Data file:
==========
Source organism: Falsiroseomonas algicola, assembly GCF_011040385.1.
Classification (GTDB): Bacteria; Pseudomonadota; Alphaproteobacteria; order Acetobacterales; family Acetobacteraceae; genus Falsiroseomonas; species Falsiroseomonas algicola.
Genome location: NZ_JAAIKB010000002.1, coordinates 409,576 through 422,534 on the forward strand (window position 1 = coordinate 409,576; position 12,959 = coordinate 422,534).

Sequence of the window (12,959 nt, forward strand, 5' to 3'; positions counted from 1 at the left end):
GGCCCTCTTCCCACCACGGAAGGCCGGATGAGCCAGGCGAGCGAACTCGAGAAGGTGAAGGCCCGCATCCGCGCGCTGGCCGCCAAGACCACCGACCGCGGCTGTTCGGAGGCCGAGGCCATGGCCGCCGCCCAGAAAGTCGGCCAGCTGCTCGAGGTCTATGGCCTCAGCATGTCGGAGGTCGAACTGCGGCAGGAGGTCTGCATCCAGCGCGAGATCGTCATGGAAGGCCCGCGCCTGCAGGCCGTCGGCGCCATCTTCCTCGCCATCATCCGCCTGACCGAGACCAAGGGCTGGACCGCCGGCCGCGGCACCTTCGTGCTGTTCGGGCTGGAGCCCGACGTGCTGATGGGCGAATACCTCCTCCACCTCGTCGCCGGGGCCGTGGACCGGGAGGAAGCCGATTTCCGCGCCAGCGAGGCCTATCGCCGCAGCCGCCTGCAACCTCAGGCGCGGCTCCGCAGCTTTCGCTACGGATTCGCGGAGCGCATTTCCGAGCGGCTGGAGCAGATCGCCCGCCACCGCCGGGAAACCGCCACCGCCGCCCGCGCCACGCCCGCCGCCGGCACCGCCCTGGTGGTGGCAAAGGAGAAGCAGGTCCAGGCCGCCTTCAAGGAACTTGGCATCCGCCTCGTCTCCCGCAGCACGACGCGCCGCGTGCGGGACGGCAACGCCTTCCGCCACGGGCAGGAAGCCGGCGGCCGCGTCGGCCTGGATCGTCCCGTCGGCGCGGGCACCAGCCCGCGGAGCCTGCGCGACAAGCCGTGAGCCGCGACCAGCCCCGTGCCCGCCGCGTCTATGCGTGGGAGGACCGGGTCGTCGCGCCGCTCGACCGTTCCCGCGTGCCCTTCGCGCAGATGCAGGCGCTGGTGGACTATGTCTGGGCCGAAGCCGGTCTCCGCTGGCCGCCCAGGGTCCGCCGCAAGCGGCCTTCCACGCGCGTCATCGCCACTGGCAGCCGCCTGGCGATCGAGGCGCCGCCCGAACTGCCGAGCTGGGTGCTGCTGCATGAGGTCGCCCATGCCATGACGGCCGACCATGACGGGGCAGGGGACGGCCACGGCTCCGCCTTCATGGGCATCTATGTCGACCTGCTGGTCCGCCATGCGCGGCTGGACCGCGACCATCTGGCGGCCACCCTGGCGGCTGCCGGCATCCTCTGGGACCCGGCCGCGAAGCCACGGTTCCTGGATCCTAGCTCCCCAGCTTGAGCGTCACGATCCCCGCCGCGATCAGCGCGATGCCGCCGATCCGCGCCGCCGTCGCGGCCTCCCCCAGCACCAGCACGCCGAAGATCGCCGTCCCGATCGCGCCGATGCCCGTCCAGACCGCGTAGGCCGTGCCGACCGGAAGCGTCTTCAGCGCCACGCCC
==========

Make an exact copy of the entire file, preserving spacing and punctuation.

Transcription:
Source organism: Falsiroseomonas algicola, assembly GCF_011040385.1.
Classification (GTDB): Bacteria; Pseudomonadota; Alphaproteobacteria; order Acetobacterales; family Acetobacteraceae; genus Falsiroseomonas; species Falsiroseomonas algicola.
Genome location: NZ_JAAIKB010000002.1, coordinates 409,576 through 422,534 on the forward strand (window position 1 = coordinate 409,576; position 12,959 = coordinate 422,534).

Sequence of the window (12,959 nt, forward strand, 5' to 3'; positions counted from 1 at the left end):
GGCCCTCTTCCCACCACGGAAGGCCGGATGAGCCAGGCGAGCGAACTCGAGAAGGTGAAGGCCCGCATCCGCGCGCTGGCCGCCAAGACCACCGACCGCGGCTGTTCGGAGGCCGAGGCCATGGCCGCCGCCCAGAAAGTCGGCCAGCTGCTCGAGGTCTATGGCCTCAGCATGTCGGAGGTCGAACTGCGGCAGGAGGTCTGCATCCAGCGCGAGATCGTCATGGAAGGCCCGCGCCTGCAGGCCGTCGGCGCCATCTTCCTCGCCATCATCCGCCTGACCGAGACCAAGGGCTGGACCGCCGGCCGCGGCACCTTCGTGCTGTTCGGGCTGGAGCCCGACGTGCTGATGGGCGAATACCTCCTCCACCTCGTCGCCGGGGCCGTGGACCGGGAGGAAGCCGATTTCCGCGCCAGCGAGGCCTATCGCCGCAGCCGCCTGCAACCTCAGGCGCGGCTCCGCAGCTTTCGCTACGGATTCGCGGAGCGCATTTCCGAGCGGCTGGAGCAGATCGCCCGCCACCGCCGGGAAACCGCCACCGCCGCCCGCGCCACGCCCGCCGCCGGCACCGCCCTGGTGGTGGCAAAGGAGAAGCAGGTCCAGGCCGCCTTCAAGGAACTTGGCATCCGCCTCGTCTCCCGCAGCACGACGCGCCGCGTGCGGGACGGCAACGCCTTCCGCCACGGGCAGGAAGCCGGCGGCCGCGTCGGCCTGGATCGTCCCGTCGGCGCGGGCACCAGCCCGCGGAGCCTGCGCGACAAGCCGTGAGCCGCGACCAGCCCCGTGCCCGCCGCGTCTATGCGTGGGAGGACCGGGTCGTCGCGCCGCTCGACCGTTCCCGCGTGCCCTTCGCGCAGATGCAGGCGCTGGTGGACTATGTCTGGGCCGAAGCCGGTCTCCGCTGGCCGCCCAGGGTCCGCCGCAAGCGGCCTTCCACGCGCGTCATCGCCACTGGCAGCCGCCTGGCGATCGAGGCGCCGCCCGAACTGCCGAGCTGGGTGCTGCTGCATGAGGTCGCCCATGCCATGACGGCCGACCATGACGGGGCAGGGGACGGCCACGGCTCCGCCTTCATGGGCATCTATGTCGACCTGCTGGTCCGCCATGCGCGGCTGGACCGCGACCATCTGGCGGCCACCCTGGCGGCTGCCGGCATCCTCTGGGACCCGGCCGCGAAGCCACGGTTCCTGGATCCTAGCTCCCCAGCTTGAGCGTCACGATCCCCGCCGCGATCAGCGCGATGCCGCCGATCCGCGCCGCCGTCGCGGCCTCCCCCAGCACCAGCACGCCGAAGATCGCCGTCCCGATCGCGCCGATGCCCGTCCAGACCGCGTAGGCCGTGCCGACCGGAAGCGTCTTCAGCGCCACGCCC